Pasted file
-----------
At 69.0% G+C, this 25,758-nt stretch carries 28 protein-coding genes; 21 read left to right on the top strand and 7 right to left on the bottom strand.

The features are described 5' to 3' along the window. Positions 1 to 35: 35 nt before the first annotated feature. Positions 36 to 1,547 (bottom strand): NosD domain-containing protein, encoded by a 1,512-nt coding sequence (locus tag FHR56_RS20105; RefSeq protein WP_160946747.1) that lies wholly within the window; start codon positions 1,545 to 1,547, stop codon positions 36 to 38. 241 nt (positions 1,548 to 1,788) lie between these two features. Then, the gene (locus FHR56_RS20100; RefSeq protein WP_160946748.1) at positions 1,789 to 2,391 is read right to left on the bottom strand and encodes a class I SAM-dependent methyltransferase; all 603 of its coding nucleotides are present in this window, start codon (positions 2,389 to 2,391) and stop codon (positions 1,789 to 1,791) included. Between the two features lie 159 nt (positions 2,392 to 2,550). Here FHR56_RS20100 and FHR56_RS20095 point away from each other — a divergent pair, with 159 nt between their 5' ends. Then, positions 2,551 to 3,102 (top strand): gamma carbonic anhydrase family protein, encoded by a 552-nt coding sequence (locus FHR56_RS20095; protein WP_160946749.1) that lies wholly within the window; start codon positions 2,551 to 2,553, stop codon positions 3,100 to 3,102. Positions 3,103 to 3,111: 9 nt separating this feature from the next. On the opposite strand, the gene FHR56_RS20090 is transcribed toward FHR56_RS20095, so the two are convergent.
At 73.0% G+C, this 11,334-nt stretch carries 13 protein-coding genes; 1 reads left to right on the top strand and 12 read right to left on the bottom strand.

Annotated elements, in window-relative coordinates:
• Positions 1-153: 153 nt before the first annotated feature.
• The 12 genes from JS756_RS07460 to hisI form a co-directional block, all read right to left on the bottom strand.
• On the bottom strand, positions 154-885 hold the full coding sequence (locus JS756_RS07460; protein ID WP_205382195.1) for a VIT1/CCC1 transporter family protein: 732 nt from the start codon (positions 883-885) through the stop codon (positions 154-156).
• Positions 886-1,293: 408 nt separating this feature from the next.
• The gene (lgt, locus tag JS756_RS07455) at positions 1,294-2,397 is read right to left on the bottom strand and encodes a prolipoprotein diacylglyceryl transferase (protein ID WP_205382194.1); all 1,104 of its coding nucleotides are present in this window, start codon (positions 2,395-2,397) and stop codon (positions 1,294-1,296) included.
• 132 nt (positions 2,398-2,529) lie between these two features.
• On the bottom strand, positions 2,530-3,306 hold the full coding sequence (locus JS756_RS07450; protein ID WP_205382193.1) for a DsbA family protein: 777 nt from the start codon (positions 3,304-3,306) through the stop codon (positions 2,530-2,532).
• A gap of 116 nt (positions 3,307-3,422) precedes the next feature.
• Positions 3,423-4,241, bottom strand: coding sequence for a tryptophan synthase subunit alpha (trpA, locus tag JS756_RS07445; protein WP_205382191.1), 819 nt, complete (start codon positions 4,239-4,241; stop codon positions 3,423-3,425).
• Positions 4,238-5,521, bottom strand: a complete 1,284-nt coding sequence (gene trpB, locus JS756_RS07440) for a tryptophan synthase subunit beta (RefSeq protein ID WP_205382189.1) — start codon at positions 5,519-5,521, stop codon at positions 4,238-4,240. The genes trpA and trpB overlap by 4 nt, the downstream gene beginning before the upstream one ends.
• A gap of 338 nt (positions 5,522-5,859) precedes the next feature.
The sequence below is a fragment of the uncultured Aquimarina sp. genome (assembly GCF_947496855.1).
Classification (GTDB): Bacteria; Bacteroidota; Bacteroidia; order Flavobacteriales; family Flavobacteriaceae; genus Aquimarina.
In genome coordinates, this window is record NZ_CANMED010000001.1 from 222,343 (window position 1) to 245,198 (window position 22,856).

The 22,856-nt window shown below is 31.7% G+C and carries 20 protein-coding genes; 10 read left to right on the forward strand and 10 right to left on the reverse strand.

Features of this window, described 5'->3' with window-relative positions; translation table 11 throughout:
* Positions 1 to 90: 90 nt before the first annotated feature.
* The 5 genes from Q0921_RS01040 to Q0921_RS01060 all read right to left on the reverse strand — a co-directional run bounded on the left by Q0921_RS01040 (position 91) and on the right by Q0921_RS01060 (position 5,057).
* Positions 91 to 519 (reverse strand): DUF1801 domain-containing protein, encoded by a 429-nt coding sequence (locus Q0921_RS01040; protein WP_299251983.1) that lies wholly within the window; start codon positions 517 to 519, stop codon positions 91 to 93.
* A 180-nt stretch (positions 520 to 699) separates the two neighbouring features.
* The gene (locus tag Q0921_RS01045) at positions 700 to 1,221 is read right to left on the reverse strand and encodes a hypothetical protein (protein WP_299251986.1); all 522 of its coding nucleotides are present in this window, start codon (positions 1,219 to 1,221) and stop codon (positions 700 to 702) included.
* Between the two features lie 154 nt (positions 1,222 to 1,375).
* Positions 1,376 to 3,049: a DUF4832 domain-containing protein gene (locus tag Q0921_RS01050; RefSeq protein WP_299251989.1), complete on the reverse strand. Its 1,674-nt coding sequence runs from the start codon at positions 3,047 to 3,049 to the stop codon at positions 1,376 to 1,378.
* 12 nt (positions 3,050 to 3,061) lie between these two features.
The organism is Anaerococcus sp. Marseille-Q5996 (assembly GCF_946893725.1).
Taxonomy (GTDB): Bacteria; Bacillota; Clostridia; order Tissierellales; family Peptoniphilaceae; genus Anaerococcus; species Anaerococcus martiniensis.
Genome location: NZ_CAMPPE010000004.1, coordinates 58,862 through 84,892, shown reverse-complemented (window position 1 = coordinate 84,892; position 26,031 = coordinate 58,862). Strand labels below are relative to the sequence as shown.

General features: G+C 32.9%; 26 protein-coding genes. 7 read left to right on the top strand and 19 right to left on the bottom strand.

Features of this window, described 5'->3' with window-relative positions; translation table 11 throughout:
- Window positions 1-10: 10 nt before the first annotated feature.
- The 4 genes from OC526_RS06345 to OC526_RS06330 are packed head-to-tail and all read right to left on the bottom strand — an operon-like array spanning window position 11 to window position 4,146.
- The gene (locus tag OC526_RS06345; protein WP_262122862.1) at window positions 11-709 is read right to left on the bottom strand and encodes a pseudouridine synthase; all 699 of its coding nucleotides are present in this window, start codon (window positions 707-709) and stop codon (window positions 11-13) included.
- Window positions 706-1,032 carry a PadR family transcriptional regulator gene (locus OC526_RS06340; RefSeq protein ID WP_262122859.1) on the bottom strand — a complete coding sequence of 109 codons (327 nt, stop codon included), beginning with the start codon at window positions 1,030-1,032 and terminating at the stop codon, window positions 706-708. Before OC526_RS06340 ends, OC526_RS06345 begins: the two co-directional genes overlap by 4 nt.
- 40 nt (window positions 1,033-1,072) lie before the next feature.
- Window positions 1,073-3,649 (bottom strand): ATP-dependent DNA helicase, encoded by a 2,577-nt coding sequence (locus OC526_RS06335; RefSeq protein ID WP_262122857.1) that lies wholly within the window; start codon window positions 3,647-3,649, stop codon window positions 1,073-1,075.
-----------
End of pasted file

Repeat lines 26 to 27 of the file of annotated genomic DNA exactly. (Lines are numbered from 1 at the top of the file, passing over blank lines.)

* Between the two features lie 154 nt (positions 1,222 to 1,375).
* Positions 1,376 to 3,049: a DUF4832 domain-containing protein gene (locus tag Q0921_RS01050; RefSeq protein WP_299251989.1), complete on the reverse strand. Its 1,674-nt coding sequence runs from the start codon at positions 3,047 to 3,049 to the stop codon at positions 1,376 to 1,378.